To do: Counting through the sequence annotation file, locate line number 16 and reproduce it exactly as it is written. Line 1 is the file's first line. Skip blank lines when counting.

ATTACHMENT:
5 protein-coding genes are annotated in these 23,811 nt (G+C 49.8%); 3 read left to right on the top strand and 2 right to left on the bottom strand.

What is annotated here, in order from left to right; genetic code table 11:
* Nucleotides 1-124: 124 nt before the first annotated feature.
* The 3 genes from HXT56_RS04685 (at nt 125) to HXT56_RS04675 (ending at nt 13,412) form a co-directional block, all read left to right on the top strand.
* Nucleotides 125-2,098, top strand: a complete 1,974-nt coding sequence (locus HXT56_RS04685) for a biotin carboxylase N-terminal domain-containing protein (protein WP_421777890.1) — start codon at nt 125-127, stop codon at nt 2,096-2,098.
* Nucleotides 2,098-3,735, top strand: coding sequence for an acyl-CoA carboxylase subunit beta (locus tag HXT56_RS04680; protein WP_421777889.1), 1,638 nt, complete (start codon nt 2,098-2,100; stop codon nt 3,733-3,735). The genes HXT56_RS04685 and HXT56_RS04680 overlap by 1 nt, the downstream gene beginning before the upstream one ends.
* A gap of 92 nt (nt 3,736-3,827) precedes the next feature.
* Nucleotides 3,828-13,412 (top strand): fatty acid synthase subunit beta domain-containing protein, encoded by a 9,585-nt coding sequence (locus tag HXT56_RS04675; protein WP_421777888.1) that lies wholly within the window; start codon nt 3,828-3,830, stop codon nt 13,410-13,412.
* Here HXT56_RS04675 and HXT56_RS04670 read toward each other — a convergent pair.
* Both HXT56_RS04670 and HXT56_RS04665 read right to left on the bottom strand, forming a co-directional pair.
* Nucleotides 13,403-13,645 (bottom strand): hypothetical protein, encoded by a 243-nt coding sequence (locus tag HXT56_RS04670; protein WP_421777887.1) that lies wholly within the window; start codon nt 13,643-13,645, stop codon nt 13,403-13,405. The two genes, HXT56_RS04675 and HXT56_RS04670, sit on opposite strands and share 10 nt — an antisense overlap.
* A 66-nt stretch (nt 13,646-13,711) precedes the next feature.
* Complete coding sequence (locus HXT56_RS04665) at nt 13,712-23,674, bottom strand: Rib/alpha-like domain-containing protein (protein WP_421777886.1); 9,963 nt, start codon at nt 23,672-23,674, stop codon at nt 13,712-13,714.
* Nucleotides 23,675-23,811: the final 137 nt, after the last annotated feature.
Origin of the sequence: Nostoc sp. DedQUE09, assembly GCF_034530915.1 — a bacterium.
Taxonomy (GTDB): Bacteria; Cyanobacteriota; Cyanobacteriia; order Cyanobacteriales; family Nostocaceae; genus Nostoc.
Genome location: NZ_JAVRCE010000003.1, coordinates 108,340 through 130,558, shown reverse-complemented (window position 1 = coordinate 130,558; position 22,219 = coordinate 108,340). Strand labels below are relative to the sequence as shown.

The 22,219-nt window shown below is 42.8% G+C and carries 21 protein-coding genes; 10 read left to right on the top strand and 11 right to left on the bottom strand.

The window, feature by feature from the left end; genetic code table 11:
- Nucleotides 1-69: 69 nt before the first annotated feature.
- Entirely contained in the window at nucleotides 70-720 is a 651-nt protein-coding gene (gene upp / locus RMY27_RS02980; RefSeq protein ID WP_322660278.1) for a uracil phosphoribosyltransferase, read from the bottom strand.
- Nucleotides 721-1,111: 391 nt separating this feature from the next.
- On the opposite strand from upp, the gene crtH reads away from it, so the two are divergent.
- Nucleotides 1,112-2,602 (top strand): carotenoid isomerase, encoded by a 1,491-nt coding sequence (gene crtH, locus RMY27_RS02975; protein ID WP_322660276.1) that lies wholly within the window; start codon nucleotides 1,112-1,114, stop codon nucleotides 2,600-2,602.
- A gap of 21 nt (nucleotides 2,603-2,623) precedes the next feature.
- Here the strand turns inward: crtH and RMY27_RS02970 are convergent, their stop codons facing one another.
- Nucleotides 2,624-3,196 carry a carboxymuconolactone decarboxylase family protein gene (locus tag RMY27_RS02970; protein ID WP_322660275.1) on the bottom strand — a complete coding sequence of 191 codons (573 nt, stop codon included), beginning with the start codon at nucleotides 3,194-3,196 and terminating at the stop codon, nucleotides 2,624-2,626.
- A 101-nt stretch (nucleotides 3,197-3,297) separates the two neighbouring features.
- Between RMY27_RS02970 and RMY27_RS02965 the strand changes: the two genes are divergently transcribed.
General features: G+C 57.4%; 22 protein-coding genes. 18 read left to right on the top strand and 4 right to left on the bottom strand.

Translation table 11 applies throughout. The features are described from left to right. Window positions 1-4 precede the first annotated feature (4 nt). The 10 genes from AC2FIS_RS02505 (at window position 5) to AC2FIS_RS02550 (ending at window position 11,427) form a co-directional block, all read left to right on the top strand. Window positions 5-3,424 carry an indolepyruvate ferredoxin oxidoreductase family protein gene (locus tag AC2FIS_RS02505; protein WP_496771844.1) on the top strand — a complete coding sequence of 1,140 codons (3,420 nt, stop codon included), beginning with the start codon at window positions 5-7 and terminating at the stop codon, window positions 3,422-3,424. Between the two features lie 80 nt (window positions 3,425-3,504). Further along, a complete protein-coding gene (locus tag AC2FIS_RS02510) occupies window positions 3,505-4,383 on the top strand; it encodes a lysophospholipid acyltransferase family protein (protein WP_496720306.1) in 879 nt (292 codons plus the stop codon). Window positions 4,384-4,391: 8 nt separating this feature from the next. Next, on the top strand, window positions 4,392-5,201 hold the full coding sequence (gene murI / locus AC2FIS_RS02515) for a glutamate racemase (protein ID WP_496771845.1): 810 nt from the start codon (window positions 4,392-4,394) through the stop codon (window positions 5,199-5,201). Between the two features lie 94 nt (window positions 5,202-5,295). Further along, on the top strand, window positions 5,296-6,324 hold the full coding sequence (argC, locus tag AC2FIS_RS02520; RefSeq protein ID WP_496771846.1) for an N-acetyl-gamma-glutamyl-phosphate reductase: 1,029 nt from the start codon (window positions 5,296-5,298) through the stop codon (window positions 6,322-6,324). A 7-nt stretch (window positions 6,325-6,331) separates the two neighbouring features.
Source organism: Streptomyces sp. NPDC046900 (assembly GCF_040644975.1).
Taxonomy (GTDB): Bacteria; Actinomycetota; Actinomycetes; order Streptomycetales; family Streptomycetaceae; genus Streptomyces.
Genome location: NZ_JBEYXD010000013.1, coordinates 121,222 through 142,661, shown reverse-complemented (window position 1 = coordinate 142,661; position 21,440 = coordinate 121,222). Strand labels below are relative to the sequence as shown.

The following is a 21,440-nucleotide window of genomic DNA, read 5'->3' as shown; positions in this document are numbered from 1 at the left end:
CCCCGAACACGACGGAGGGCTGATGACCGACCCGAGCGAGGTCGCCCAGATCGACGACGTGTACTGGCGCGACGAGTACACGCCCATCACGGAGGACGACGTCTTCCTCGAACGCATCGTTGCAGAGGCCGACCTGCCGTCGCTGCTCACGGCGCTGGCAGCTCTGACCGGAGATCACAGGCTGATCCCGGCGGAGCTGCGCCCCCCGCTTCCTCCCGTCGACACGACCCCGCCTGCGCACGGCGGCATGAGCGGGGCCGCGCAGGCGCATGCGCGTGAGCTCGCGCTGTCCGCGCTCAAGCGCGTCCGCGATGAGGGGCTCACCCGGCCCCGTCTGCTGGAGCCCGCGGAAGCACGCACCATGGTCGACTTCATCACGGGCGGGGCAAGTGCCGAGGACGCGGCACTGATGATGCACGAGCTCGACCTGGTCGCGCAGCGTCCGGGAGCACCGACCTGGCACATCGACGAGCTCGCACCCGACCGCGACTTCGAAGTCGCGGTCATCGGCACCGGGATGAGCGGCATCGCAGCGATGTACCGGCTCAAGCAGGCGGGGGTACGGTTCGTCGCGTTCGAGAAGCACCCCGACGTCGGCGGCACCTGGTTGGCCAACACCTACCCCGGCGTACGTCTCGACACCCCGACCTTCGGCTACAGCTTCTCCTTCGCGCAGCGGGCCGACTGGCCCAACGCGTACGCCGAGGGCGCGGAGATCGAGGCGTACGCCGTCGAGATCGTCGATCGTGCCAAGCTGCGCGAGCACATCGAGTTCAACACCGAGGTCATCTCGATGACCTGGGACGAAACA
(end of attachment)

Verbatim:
Taxonomy (GTDB): Bacteria; Cyanobacteriota; Cyanobacteriia; order Cyanobacteriales; family Nostocaceae; genus Nostoc.